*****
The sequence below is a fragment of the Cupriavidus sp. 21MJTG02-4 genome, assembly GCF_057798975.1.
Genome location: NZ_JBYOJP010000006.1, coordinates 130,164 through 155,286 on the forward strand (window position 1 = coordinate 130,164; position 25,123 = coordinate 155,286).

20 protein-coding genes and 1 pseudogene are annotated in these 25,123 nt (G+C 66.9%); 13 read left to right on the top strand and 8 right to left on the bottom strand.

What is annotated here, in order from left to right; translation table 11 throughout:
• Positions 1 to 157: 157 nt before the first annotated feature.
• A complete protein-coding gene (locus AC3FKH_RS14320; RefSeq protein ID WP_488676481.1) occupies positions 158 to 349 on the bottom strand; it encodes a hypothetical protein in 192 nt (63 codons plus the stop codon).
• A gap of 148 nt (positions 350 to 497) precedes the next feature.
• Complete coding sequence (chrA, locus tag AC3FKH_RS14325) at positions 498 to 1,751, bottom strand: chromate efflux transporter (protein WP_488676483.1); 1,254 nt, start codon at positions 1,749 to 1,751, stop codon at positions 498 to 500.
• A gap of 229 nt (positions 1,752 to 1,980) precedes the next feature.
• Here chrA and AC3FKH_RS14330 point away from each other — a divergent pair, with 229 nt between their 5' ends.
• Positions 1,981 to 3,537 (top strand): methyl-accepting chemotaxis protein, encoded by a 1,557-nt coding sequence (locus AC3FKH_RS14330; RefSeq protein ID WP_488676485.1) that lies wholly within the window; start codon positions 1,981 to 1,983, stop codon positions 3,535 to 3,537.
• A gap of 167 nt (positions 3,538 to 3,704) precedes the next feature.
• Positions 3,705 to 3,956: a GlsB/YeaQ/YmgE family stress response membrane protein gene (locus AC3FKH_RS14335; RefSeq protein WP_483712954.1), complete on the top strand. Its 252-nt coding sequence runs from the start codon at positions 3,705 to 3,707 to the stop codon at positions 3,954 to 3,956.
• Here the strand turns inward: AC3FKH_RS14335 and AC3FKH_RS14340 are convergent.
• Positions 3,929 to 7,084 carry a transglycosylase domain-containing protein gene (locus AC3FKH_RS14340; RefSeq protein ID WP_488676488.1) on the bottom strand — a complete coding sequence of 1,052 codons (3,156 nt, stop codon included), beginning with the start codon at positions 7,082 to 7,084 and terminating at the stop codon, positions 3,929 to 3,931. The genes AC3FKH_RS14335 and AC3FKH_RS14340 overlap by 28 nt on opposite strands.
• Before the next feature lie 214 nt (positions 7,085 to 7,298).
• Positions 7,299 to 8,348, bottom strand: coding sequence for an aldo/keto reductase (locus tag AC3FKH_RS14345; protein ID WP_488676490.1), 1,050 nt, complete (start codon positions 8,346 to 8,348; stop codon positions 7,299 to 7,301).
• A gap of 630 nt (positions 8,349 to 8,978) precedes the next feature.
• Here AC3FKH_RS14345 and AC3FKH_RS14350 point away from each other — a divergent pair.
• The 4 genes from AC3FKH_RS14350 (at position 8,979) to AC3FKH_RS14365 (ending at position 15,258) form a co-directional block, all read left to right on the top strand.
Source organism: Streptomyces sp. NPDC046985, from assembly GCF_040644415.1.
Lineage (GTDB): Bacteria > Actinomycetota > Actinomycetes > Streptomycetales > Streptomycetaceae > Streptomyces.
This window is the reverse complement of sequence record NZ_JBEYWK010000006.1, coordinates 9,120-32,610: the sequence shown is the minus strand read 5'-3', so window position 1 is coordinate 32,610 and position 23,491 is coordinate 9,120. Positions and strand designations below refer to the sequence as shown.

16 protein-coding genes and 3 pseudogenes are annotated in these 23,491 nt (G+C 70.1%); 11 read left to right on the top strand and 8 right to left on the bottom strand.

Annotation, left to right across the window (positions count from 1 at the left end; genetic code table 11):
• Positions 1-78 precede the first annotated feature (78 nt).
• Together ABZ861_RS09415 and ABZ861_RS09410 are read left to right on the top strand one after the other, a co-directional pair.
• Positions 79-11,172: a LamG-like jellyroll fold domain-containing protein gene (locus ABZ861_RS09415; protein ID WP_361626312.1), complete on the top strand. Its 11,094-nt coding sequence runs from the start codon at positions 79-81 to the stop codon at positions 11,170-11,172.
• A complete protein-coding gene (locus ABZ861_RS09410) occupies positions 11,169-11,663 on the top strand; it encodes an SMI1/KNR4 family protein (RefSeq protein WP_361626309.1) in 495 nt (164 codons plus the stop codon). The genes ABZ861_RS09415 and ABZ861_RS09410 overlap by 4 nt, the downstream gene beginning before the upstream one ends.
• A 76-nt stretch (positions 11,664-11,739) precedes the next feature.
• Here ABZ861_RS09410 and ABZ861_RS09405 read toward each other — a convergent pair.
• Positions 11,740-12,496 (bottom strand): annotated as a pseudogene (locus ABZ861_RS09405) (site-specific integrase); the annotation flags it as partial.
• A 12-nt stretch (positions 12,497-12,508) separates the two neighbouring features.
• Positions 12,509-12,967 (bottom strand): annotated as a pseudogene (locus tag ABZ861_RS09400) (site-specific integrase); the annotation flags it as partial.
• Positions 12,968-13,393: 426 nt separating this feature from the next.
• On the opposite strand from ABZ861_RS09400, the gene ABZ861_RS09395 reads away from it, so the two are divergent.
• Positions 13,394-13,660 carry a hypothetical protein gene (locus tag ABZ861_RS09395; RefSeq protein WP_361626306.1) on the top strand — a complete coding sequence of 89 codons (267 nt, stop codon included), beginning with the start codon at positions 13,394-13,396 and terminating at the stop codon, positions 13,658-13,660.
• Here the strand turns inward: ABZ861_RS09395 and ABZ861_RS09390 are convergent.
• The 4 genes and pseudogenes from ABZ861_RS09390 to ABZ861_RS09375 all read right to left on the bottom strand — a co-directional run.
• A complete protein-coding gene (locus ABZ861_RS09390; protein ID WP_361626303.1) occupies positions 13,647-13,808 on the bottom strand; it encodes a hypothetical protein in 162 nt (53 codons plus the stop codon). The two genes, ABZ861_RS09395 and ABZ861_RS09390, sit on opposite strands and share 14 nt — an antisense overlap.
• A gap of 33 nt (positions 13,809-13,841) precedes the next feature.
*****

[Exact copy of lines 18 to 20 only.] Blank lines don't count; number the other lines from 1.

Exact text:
• A gap of 630 nt (positions 8,349 to 8,978) precedes the next feature.
• Here AC3FKH_RS14345 and AC3FKH_RS14350 point away from each other — a divergent pair.
• The 4 genes from AC3FKH_RS14350 (at position 8,979) to AC3FKH_RS14365 (ending at position 15,258) form a co-directional block, all read left to right on the top strand.